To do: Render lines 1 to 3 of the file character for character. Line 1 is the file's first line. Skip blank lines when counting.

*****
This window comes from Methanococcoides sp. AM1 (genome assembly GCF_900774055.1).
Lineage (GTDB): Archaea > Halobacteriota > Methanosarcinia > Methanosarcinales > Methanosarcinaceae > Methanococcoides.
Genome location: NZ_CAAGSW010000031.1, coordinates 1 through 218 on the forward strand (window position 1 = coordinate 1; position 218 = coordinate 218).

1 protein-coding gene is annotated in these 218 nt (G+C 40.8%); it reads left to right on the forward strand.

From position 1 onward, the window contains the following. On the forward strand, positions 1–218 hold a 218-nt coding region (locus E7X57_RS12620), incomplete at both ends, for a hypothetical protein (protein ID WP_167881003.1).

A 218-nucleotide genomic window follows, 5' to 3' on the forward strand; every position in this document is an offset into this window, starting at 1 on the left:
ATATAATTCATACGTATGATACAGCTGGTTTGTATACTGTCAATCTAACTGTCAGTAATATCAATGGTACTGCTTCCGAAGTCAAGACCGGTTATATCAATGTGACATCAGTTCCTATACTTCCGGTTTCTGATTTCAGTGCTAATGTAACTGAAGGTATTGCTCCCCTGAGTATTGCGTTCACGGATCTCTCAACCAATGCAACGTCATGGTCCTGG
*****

This window comes from Methanococcoides sp. AM1 (genome assembly GCF_900774055.1).
Lineage (GTDB): Archaea > Halobacteriota > Methanosarcinia > Methanosarcinales > Methanosarcinaceae > Methanococcoides.
Genome location: NZ_CAAGSW010000031.1, coordinates 1 through 218 on the forward strand (window position 1 = coordinate 1; position 218 = coordinate 218).